A Double vertical Hog Wire Tomato trellis is so useful! Hog Wire Provides good support for leggy Tomato branches. It’s easy to install, works fantastic and lasts for years
For Years and years Dave grew tomatoes outside in his 14′ x 12′ ‘tomato house’ in the garden. It was built of cobbled together framing materials he upcycled from our old barn. He covered it with 6 mil plastic that disintegrated due to sun and wind damage and needed replacing every year. The tomatoes were happy in there. He hated it!
The tomato vines grew together into a complex maze of intertwined branches and willy nilly trails of twine. By summer’s end tomatoes grew up to the 6 foot ceiling, went sideways and formed into a maze of twine, vines and hard to find tomatoes. A high level of flexibility, patience and grubbing around in the dirt was required to get in to harvest the tomatoes. Crawling around in that cramped area with closely packed, sprawling staked plants convinced him he needed a better growing system for his tomatoes.
Our greenhouse is his answer
Building the raised beds in there and using his Double Hog Wire tomato trellis is his version of tomato growers bliss! He built this system in 2014. It is still working great. He had to raise the trellis up this year to support the top of those vines. They grow clear up to that nine foot ceiling and hang over!
Hog wire is used for various types of farm fencing, or railings. In the last several years, gardeners have found LOTS of ways to use this handy material for supporting plants. Dave is one of them.
He has used hogwire to make our Grape Arbor, this tomato trellis and a high horizontal trellis up high in the greenhouse to grow cucumbers and hang planters. Pictured below you can also see against the back wall another vertical trellis he has cucumbers growing on.
Lots of ways to use those panels! THEY LAST A LONG TIME SO THEY ARE WORTH THE PRICE!
PICTURED BELOW: SEVERAL TRELLIS IDEAS YOU MAY GET INSPIRATION FROM: Look at the hooks. He has also used chain instead of rope. Use what you have!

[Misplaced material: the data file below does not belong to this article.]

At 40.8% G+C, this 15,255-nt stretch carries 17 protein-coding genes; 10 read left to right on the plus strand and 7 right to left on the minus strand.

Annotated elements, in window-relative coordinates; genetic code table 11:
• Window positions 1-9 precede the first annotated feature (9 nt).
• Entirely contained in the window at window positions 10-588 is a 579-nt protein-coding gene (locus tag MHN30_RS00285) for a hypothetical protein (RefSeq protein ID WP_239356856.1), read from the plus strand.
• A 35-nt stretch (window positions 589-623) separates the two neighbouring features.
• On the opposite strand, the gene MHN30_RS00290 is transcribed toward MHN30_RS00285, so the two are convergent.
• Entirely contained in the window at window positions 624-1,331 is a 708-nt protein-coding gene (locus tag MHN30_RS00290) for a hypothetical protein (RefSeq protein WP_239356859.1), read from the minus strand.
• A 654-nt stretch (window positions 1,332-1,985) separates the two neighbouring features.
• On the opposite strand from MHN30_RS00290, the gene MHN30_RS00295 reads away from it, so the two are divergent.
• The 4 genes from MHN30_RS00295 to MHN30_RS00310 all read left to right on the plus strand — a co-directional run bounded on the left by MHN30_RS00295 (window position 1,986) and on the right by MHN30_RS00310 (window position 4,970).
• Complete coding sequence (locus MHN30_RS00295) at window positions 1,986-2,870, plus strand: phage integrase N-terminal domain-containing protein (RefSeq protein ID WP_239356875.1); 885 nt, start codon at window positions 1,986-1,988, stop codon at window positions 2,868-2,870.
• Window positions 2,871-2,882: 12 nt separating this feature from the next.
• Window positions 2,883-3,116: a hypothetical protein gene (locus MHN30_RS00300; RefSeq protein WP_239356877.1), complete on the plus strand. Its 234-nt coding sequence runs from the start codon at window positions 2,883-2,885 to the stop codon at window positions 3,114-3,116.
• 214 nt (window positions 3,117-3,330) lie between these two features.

BUILDING THE DOUBLE HOG WIRE TOMATO TRELLIS:
This trellis is built to descend from a frame, like our rafters. If you don’t have one, you will need to make one. Our rafters are nine feet high at the short side. The tomatoes use all that height! Working outside, maybe build a frame that is driven into the ground and supports the panels from the bottom and sides. Still try to get some open space under those panels for access to the plants and to add the height they need . Or plan to do a lot of vine training 🙂
Prepare: YOU WILL NEED:
- 6 good strong screw in hooks.
- good strong rope or twine to whatever length suits your project
- six 1 x 1 inch 4 foot stakes (or something you have on hand that works!) and twine for tying them.
- 2 12 foot long Hog Wire Fencing Panels with large 6 inch holes (so your hands can get through holding a tomato or vine)
- two friend to hold up the panels while you attach them to the rope!
- A 6 foot ladder to reach the top and tie off the panel
- Measure where you want the trellis to be.
- Mark the spot on each end of the panel and in the middle of your frame.
- NOTE: Place the panels about 18 inches apart to allow airflow between the plants, give better plant support; and to give you working room.
- The panels are basically suspended in mid air with ropes holding them at the height you prefer for your frame.(in our case ascending rafters about 10 feet tall). Figure out how high you want the panels. Leave room under the panels (about 16 inches) for you to work. Most of the trellis should be for the tomato top growth!
- Screw in a hook at each end of the length of each panel and in the middle.
- Measure and cut your hanging ropes and attach them to the hooks (GET HOOKS LARGE ENOUGH TO HOLD THE ROPE!)
- NOW YOU NEED THOSE FRIENDS! They will hold the panel at the height you wish. (yes you can do this alone ,but it will be a pain!) You need to tie the ropes to the panel. KEEP EACH PANEL LEVEL(eyeball is fine), so the panel is stable and doesn’t bend. The panels should hang without the stake support. Your hooks will support all the weight of the panels and the tomato vines. Repeat this process to hang the second panel.
- Drive your stakes down into the dirt at least 18 inches, if you can. And tie off to the panels with the twine at each panel end and in the middle, as shown. These stakes are NOT weight bearers. They are in place to keep the trellis panels from moving and harming the vines as you work. The panels need to stay immoveable.
TWO YEARS LATER:
Trellis is still working great! This is our third season with this set up. Dave is very happy with it!
Obviously, the greenhouse is designed with easy in mind. The straight raised beds let us work in closer to the plants and the Double paneled hog wire trellis reduces the twine maze we had to traverse in old tomato house. Dave has all the branches trained onto the wire so they don’t have long arms hanging out past the bed edge…Too much!